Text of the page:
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Chefs' Choice: Elliot Brass, Grill and Vine



Wine and fine dining. Beer and dining finely.

These are matches made in culinary heaven, and Elliot Brass, executive sous chef at the Grill and Vine at the Westin Whistler, has the delicious task of pairing wines and beers for the restaurant's special winemaker and beermaker dinner events.

Two winemaker dinners were held in July and August this summer, and next is a hoppy night out for diners, with the beermaker's dinner taking place on Friday, Sept. 12.

It is part of the Whistler Village Beer Festival, which takes place throughout the resort from Sept. 11 to 14.

Brass specifically asked to take on the planning and executing the events on behalf of the Grill and Vine. Why? Because they're fun.

"You get to think outside the box and get the creativity of the team going," he said.

"It's a chance to better yourself and it's good publicity for the restaurant. They are very informal. During the last winemaker dinner, I came out to talk to everyone at the table. I asked for their feedback on certain things.

"It's kind of extra to what I do, but I like it. I'll say, 'I've got this crazy idea' and they tell me to go for it. It's super sweet."

Brass has been with the Westin for three years, previously working for the Fairmont and running the now-closed Copperhouse Restaurant by Shannon Falls, just south of Squamish.

He was heavily involved in the kitchen design and menu creation of the Grill and Vine, which opened at The Westin late last year.

In July, the restaurant partnered with Burrowing Owl, the Okanagan winery.

"The nice thing is that when you partner with a winery, they will often bring something special or secret with them on the night. Burrowing Owl brought a port-style wine... you can't buy it in the store; you can only get it through select people. It's a special treat, you can only get these things at these dinners."

Brass said each winemakers' dinner needs a theme. July's was Spain, it was Italy in August, and the beer event in September is Barley, Yeast and the Beast, featuring beers from Deep Cove Brewery.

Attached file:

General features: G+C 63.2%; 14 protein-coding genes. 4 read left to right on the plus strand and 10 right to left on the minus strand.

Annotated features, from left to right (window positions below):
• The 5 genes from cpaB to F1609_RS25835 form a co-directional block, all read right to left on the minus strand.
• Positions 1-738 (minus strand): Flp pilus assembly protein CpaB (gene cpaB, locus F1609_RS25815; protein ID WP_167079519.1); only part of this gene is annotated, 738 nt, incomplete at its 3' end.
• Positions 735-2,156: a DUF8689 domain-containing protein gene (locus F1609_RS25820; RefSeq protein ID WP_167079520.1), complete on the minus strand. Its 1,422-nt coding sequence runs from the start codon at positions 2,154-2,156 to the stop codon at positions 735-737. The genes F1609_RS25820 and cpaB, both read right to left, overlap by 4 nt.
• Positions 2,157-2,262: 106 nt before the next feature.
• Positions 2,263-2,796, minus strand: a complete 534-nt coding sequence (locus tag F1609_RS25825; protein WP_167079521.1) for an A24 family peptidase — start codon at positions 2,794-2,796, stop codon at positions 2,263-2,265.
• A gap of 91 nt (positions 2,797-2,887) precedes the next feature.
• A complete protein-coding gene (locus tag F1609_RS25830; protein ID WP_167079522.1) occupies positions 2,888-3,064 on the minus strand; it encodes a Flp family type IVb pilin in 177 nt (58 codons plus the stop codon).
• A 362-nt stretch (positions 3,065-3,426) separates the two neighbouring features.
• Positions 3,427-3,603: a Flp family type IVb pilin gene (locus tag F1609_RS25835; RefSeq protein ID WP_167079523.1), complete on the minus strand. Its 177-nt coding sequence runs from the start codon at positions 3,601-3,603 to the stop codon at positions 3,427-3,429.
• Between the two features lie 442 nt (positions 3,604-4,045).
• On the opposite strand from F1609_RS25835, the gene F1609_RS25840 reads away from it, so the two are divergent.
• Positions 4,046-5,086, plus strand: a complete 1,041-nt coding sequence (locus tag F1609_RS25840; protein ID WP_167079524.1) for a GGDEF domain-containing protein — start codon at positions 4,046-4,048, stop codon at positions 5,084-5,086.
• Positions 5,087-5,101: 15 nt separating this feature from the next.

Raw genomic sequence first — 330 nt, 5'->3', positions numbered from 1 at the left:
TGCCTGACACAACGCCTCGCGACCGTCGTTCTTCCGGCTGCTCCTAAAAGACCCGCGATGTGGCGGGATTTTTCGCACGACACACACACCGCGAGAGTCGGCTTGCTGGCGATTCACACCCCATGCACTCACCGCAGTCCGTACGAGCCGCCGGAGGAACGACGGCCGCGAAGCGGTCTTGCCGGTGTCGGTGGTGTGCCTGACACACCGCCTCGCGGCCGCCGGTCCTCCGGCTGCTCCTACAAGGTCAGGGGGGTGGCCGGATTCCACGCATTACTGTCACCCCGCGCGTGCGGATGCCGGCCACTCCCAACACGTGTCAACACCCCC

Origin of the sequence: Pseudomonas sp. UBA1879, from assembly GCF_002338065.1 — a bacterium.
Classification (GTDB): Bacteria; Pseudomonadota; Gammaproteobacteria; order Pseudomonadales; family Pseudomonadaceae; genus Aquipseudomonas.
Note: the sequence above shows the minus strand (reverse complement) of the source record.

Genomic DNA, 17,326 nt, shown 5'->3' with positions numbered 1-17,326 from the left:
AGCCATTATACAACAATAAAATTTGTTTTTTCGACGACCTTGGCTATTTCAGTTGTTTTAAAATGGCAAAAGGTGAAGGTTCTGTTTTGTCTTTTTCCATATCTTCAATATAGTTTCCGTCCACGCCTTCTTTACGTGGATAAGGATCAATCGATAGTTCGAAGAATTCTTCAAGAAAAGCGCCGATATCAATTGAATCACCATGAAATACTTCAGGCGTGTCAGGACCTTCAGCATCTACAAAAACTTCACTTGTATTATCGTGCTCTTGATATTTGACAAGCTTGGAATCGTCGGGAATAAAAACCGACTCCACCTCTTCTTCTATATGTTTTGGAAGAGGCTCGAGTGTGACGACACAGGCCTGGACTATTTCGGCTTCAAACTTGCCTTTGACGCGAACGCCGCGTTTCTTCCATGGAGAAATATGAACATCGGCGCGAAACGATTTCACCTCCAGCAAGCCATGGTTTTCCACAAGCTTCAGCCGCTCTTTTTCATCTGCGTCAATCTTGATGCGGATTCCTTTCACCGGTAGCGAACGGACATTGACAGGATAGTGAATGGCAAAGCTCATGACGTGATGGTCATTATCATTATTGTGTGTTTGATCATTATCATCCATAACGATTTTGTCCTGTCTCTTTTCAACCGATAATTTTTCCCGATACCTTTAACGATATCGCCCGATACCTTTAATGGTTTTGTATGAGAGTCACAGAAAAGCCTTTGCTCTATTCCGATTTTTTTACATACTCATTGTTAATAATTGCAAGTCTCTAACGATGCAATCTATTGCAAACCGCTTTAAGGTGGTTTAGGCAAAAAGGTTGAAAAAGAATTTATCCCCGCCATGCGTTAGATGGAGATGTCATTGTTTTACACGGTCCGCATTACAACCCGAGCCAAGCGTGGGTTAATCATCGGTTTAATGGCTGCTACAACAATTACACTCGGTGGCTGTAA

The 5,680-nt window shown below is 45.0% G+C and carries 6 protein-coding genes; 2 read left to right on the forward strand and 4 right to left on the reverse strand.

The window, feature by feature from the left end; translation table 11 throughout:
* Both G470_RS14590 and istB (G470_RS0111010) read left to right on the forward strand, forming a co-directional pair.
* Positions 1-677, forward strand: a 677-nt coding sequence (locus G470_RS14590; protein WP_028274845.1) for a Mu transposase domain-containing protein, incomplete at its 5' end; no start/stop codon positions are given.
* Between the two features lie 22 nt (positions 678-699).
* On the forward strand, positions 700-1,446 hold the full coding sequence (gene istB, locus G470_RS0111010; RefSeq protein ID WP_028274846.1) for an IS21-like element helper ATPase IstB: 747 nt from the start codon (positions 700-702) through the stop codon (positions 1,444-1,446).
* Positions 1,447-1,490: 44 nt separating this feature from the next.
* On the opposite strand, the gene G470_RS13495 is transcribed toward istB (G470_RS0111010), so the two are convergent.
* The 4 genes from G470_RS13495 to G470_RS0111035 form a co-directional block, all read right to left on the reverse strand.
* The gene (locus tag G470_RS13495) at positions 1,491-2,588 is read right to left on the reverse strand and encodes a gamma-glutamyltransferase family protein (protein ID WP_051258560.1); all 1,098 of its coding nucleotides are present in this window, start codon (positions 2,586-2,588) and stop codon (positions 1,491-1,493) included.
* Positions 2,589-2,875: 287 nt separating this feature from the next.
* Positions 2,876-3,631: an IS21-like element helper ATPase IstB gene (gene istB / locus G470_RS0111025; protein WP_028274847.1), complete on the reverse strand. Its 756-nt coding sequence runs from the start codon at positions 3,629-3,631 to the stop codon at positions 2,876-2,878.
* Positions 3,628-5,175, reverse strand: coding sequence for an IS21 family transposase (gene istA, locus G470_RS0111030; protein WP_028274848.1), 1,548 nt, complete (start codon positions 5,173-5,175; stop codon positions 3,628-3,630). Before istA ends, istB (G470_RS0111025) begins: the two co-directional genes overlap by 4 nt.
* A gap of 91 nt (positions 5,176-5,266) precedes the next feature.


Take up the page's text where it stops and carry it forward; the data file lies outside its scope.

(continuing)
"The fun thing is that you get to try something not on the menu, something that people wouldn't normally order. For example (for one event) we wanted to do spaghetti bolognese, but instead of beef we had octopus. A traditional Italian dish, but not something you'd see every day."

The Grill and Vine also held two winemakers' dinners at culinary tourism company Edible Canada on Granville Island in Vancouver earlier this year.

"We sold out both of those... It was fun because the dinners for those were maple syrup-themed. Every single course had a maple syrup component and matching wines to balance out the sweetness," Brass said.

It takes around a month to six weeks to pull together a menu for a pairing night, Brass said.

With tickets at around $75, including both food and wine or beer over five courses, Brass says it is good value.

Brass said some of the courses at Barley, Yeast and the Beast include an Italian-style flatbread with butternut squash and Gruyère cheese for the first course paired with Deepcove's Trapper John lager, along with later courses being curried fish, and a braised beef and blue cheese main course.

"It's all about finding something that pairs well or contrasts like sweet and sour or salty and icy. Different things like that," he said of his pairing technique.

Brass didn't want to give away the dessert for the night, but said it would be paired with the brewery's stout, replacing the dairy in the sweet with the beer.

It's not the first time he has made a dessert with beer — while preparing the wedding day meal menu of a coach with the Toronto Maple Leafs, he was told the groom did not eat dessert.

"He said to just give him a beer. So I made an entire dessert component out of beer. I made a jelly with the Paradise Valley Grapefruit Ale from Whistler Brewing. I made a Molson Canadian foam with candied oranges and stuff. It was great. He was giving high fives to the best man."

Tickets for Barley, Yeast and the Beast are $65 and available at or at Grill and Vine.

Apart from Barley, Yeast and the Beast, Brass says the Grill and Vine is still nailing down its fall plans, which it hopes to have out soon.

Coffee Semifreddo


6 egg yolks

250g sugar

250g dark chocolate

1 litre whipping cream

6 shots espresso


Whip the egg yolks and sugar like crazy until you get ribbon stage (at least 5 mins on high speed). Melt the chocolate

Whip the cream until soft peak to peak

Let the coffee cool. Fold the coffee, chocolate, and egg yolks together

Fold the whip cream into the mix.

Pipe into ring moulds (3" works well) and freeze for 4-6 hours.

When the mousse is frozen punch it out of the rings.  Garnish with whipped whipping cream and black berries. 

Enjoy with a Smooth Criminal stout!